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Anyone have these symptoms? Just dx'd.


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I just got "Re-dx'd" with Bipolar I w/ psychosis. It makes a lot of sense when I read about it, but there are some things I get that aren't mentioned in the things I've read.

I get this feeling of rage, where I want to scream and bang my head into the wall. I've always been able to squeeze a pillow or something really hard to fight the urge.

I've been pacing a lot.

My mood switches back and forth several times a day sometimes. From irritable to talkative. I've read it usually lasts for days rather than hours.

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While I've not been 100% diagnosed with bipolar disorder, I have been getting closer to a clear diagnosis with my doctors and therapists. However, I do experience these kinds of surges of anger you've described. Sometimes there is a trigger involved, and sometimes it comes out of nowhere. I'd like to believe that there's almost always a trigger, but there are cases where the cause may be less clear.

It is common, from what I know, for people with bipolar disorder to have moods that range from irritable to talkative. These moods can last both hours and days, but more commonly days, I think. I'm not sure on the status of anger when it comes to bipolar. I'm sure that many bipolar disorder sufferers consider anger or rage to lie somewhere in the spectrum of their highs and lows.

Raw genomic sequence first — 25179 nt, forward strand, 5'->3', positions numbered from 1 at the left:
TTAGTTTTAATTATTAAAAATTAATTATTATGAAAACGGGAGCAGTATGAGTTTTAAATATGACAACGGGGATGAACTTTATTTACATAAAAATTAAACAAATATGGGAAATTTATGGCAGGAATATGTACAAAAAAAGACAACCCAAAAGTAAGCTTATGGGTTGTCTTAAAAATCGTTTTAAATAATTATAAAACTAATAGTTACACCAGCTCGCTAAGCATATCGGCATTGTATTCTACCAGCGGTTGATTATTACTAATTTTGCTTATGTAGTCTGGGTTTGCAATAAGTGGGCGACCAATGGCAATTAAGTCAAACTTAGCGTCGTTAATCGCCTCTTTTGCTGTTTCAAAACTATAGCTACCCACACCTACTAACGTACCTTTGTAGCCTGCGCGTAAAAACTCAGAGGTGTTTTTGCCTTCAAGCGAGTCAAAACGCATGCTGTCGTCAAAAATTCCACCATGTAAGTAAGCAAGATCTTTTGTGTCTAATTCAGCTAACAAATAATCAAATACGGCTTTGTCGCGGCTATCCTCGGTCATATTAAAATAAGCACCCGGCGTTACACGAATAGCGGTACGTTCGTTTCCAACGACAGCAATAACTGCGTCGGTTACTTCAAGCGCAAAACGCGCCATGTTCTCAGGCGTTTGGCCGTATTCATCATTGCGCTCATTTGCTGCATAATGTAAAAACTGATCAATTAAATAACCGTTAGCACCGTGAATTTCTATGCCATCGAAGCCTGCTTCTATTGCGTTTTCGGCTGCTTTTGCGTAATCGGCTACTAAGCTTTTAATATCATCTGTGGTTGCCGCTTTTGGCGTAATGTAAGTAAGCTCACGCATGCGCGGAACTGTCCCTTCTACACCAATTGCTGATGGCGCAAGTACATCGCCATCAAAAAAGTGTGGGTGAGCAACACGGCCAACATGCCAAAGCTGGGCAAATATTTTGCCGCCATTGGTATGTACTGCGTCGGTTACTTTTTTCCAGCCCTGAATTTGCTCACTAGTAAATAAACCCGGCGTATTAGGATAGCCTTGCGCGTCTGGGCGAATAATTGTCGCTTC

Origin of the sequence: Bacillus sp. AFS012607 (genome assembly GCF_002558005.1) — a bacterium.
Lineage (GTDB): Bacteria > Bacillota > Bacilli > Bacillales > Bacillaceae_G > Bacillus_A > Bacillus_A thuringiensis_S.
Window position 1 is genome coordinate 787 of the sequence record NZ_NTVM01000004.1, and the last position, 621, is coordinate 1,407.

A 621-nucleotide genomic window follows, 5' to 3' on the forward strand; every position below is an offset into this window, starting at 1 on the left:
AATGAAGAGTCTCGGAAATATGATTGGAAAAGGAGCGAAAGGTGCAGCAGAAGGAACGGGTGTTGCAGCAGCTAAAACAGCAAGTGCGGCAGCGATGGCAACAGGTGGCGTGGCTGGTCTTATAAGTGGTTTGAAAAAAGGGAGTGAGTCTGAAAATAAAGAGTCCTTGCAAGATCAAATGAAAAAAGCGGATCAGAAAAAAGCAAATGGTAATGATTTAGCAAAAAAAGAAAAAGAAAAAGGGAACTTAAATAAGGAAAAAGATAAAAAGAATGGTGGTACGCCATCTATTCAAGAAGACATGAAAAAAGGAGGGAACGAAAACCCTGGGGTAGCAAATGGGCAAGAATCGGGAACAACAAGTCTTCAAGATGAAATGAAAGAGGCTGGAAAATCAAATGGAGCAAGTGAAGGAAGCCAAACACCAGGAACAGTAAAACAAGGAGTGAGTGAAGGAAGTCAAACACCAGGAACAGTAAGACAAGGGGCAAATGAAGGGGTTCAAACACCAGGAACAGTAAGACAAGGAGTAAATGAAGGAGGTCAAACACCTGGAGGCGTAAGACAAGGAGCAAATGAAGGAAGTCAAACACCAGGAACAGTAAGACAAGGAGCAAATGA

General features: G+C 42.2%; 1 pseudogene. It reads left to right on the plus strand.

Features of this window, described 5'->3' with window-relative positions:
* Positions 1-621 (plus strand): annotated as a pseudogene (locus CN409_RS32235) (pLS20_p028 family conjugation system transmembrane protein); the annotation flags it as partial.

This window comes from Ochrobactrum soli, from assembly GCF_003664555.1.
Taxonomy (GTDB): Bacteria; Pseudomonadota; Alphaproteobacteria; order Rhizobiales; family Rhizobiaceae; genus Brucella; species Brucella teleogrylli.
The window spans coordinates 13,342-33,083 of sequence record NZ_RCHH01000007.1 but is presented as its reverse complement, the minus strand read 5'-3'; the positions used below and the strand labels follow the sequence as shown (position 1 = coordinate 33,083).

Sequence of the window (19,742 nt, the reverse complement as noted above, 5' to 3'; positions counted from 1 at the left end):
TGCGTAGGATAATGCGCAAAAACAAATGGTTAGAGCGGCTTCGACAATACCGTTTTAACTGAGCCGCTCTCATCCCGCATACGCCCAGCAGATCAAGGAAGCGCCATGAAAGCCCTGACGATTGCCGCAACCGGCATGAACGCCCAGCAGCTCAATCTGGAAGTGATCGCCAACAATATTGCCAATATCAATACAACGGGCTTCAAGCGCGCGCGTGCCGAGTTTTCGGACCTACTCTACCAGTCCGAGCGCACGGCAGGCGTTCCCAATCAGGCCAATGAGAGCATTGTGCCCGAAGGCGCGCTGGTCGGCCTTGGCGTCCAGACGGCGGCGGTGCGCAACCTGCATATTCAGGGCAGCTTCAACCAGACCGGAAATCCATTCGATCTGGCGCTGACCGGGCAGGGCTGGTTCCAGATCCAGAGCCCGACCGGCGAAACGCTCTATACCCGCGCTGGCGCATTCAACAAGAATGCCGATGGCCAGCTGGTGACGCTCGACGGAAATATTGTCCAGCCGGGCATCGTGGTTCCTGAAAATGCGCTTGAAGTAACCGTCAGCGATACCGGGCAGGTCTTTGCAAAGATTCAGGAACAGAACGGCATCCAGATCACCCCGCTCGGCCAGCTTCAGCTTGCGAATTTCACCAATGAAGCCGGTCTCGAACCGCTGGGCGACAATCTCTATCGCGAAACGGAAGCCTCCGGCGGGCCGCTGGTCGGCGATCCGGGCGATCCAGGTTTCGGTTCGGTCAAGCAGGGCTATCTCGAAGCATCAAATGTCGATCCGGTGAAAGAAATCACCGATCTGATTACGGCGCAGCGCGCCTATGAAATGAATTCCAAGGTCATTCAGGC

I find that punching my mattress or screaming into my pillows helps when I'm experiencing any kind of anger, frustration or rage. I also enjoy a vigorous workout when I get in these moods, as the physical exertion usually helps turn my mood in a more positive direction.

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I always consider my severe anger to be part of the irritability, which is part of mania, which can include increased talkativeness. Talkativeness? That may or may not be a word.I could be wrong, since it's different with everyone... And I tend to cry when I get that angry, which only seems to confuse things more. I really hope you can figure it out and get the help you need.

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That's interesting, dpshaw. Believable, though. I'm certain that some of my cycles are as short as two and a half hours, maybe even shorter. Sometimes they even come in bursts that last only seconds, though I'm not sure if these short "bursts" would be considered cycles or not.

The DSM does give us these kind of narrow paradigms with the psychiatric conditions its goes into. This is one of the reasons I don't rely too heavily on it when considering what may be the case for me or someone else in the world of psychology. It has it's uses, though.

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I used to have the extreme rages. Went away pretty quick after I started topamax. I've tried other stuff but nothing else has worked quite as well. If your moods are not being controlled by your current meds, you really need a med check--not necessarily a change to topa, but something needs to change. You shouldn't be wanting to scream or hitting pillows or whatever. I left that behind a long time ago (though admittedly I'd like to kick my TV through a wall when a video game pisses me off...)

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You might be in the middle of a long mixed state that you just aren't used to recognizing the symptoms of yet. If you scroll down the page, you will see a topic about what symptoms people have during mixed states.